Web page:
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Les salauds vont en enfer (F 1955, R. Hossein)

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BeitragVerfasst am: 28.04.2019 13:13    Titel: Les salauds vont en enfer (F 1955, R. Hossein) Antworten mit Zitat

gesehen am 27.04.2019 (Kino: Filmclub 813); 2/5

A cigarette butt getting passed from hand to hand is translated into spoons hammering away throughout a prison complex in morse code: either Macquard or Rudel, every single inmate is told, is a traitor. From the beginning, the prison is a space defined by rhythm and music. Later, a song sung by a black prisoner synthesizes the isolated faces behind the barred cell door windows into a fellowship of suffering. And when Macquard and Rudel, afraid of retribution by their fellow prisoners, decide to escape, their getaway (an expertly directed suspense scene, a perfectly calibrated arrangement of gazes and movements, order and its disruption) is both guarded by and scored to a church music performance.

They succeed in getting away. While wading through a muddy beach area, one of them is almost swallowed up by an invisible gaping depth - one of the very few scenes that play out a bit awkward, but in the end, it will have made perfectly sense. Because it tells us that they are already doomed before they even meet Eva.

In the prison, the women were confined to the imaginary, so they could stay brunette and true, while in reality they had already turned blonde and unfaithful. They even could be imitated, embodied in make-belief striptease shows performed in the prison yard. On the outside, Eva, the woman dominating the second half of the film, may start out as a picture, but she is also a bodily reality.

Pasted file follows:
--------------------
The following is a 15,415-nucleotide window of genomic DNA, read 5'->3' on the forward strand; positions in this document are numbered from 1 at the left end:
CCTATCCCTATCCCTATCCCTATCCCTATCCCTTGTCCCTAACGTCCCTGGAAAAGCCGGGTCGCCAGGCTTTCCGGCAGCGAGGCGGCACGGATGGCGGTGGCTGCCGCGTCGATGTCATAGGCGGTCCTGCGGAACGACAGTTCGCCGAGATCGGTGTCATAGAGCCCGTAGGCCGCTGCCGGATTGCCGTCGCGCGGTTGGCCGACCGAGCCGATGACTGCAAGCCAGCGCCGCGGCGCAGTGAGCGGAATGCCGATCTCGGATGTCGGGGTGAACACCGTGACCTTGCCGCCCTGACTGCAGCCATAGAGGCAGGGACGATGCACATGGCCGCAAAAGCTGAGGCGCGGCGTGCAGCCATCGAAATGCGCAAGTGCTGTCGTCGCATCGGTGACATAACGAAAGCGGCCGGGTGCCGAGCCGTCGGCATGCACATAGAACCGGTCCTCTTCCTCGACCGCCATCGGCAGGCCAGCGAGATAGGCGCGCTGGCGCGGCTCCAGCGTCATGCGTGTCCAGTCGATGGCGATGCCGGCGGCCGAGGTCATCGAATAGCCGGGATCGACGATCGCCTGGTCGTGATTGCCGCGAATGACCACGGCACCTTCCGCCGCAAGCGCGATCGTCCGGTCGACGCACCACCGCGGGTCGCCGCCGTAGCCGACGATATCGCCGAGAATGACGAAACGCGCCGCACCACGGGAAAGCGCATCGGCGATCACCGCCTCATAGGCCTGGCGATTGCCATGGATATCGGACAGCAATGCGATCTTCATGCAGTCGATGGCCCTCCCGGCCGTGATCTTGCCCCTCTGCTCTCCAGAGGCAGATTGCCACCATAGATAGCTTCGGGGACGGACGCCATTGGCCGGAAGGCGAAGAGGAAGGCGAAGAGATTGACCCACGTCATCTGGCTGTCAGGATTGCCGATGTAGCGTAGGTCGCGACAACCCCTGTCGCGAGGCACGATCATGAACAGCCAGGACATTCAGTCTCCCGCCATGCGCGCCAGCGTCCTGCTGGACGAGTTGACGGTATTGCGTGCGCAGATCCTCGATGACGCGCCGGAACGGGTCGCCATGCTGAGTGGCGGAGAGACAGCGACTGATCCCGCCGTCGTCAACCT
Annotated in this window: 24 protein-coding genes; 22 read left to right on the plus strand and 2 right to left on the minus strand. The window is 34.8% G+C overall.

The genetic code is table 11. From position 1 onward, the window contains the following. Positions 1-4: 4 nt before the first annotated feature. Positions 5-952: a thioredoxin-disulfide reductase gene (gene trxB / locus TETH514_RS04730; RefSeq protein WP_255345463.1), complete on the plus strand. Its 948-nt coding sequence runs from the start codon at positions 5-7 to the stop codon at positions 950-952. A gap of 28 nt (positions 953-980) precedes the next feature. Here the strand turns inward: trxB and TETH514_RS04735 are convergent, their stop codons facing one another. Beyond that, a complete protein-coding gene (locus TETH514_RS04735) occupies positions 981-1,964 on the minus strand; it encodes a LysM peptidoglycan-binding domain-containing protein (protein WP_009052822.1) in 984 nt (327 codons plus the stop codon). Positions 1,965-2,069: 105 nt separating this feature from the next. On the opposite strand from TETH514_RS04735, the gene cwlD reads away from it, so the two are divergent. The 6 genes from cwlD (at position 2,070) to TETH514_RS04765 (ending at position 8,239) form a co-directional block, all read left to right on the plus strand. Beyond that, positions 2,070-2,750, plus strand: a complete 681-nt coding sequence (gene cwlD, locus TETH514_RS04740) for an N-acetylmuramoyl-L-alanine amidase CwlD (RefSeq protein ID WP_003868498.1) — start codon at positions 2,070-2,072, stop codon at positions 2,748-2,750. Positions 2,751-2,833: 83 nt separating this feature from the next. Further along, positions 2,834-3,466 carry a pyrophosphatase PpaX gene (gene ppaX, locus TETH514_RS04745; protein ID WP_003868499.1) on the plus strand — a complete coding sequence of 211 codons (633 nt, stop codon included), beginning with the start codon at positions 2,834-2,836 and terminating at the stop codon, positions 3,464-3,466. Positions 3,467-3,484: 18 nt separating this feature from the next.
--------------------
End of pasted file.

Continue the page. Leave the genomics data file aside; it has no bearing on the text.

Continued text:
Though, at the same time, Marina Vlady's Eva is clearly a special effect. Her skin has a completely different texture than every other surface visible in the film. Sealed up and doll-like, but also possessing a plasticity that makes every other object feel flat.

Of course, both men are hooked right from the start, and jealousie ensues. But in the end, it is not so much about her actions, her femme fatale routines, about two men fighting and dying over a woman, but about two men encountering a woman, the first woman, Eva, and thereby learning sommething about themselves. An existentialist and psychosexual parable channeled through a stylish film noir plot. In a way Macquard and Rudel become two seperate, distinguishable beings only when confrontedd with Eva. Beforehand, they were tied to each other, both by external forces and by their mutual distrust. Now they realize they are free, because their desire for Eva opens up a moral choice: either act on it violently, or treat her as an equal.

Ironically, this new-found freedom also allows them to die together, almost happily: Now that we know Eva and therefore ourselves, let's walk away from the camera and coalesce with the beachscape. (Or rather: drown in Eva's quicksand?)
"Film is like a battleground: love, hate, action, violence, death. In one word: emotion."
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